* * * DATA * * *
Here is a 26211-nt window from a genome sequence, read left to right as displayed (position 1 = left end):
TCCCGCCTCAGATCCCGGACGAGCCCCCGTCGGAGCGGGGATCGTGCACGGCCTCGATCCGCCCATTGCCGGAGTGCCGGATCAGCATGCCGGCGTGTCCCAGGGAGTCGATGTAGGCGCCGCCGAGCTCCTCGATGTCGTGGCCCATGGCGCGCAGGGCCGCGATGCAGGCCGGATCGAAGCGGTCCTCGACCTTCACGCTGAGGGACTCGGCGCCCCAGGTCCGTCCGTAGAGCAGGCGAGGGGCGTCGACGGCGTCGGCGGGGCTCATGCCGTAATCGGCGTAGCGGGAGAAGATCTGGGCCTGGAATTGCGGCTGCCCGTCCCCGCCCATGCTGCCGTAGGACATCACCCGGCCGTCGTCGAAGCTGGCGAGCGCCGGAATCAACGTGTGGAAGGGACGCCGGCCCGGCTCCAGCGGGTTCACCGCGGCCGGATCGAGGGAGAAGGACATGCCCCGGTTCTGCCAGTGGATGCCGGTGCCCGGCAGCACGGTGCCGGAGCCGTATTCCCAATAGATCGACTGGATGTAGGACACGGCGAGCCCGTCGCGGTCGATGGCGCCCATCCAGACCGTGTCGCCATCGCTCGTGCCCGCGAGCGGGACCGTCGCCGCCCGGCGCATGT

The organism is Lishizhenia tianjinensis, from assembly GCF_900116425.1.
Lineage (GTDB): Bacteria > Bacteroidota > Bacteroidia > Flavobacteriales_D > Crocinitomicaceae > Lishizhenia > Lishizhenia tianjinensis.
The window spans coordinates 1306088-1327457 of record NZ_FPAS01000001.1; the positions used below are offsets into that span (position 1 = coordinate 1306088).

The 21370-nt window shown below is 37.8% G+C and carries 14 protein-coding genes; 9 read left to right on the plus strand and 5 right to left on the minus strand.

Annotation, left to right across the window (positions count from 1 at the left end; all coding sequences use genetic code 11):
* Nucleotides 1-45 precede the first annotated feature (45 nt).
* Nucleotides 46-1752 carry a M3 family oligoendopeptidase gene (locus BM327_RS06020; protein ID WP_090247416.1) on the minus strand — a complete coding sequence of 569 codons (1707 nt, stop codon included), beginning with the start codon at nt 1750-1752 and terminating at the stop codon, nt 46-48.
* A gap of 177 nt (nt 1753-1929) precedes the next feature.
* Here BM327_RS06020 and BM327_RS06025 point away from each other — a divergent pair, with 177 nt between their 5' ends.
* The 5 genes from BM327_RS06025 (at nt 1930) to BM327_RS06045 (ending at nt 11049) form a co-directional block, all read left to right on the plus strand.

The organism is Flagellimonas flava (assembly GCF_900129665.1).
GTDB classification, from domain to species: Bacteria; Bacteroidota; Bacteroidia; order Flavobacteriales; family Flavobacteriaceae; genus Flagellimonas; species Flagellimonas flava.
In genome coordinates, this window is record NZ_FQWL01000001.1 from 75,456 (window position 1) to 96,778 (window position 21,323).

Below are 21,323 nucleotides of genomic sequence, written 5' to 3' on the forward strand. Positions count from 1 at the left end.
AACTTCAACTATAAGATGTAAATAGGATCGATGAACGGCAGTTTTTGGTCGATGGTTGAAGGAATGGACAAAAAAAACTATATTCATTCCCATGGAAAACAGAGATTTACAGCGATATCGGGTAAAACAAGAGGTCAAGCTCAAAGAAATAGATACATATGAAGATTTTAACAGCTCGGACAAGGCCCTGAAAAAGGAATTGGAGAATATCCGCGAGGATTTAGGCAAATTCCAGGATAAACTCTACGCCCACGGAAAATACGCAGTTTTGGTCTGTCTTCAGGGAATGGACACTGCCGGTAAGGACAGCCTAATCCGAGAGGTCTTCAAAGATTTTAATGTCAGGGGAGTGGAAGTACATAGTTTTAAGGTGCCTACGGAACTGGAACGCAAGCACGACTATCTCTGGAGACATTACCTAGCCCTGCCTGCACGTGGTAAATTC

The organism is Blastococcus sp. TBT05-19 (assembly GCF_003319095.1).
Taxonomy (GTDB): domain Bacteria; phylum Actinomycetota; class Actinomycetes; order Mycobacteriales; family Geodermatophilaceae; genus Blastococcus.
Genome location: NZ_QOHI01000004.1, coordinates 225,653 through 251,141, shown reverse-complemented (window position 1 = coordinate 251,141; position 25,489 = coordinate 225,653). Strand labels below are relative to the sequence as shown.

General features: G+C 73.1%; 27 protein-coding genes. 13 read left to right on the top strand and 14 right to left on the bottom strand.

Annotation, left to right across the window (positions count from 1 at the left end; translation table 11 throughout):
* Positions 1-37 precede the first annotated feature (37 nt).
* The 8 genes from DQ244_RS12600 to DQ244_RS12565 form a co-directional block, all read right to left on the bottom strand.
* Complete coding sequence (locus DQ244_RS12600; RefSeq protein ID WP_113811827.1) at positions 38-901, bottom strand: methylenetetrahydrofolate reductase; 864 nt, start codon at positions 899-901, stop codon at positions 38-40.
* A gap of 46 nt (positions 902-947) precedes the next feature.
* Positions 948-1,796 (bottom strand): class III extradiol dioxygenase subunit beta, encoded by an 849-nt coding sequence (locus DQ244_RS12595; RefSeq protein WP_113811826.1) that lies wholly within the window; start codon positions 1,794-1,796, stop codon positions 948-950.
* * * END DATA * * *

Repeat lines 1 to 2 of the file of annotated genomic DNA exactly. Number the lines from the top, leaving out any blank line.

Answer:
Here is a 26211-nt window from a genome sequence, read left to right as displayed (position 1 = left end):
TCCCGCCTCAGATCCCGGACGAGCCCCCGTCGGAGCGGGGATCGTGCACGGCCTCGATCCGCCCATTGCCGGAGTGCCGGATCAGCATGCCGGCGTGTCCCAGGGAGTCGATGTAGGCGCCGCCGAGCTCCTCGATGTCGTGGCCCATGGCGCGCAGGGCCGCGATGCAGGCCGGATCGAAGCGGTCCTCGACCTTCACGCTGAGGGACTCGGCGCCCCAGGTCCGTCCGTAGAGCAGGCGAGGGGCGTCGACGGCGTCGGCGGGGCTCATGCCGTAATCGGCGTAGCGGGAGAAGATCTGGGCCTGGAATTGCGGCTGCCCGTCCCCGCCCATGCTGCCGTAGGACATCACCCGGCCGTCGTCGAAGCTGGCGAGCGCCGGAATCAACGTGTGGAAGGGACGCCGGCCCGGCTCCAGCGGGTTCACCGCGGCCGGATCGAGGGAGAAGGACATGCCCCGGTTCTGCCAGTGGATGCCGGTGCCCGGCAGCACGGTGCCGGAGCCGTATTCCCAATAGATCGACTGGATGTAGGACACGGCGAGCCCGTCGCGGTCGATGGCGCCCATCCAGACCGTGTCGCCATCGCTCGTGCCCGCGAGCGGGACCGTCGCCGCCCGGCGCATGT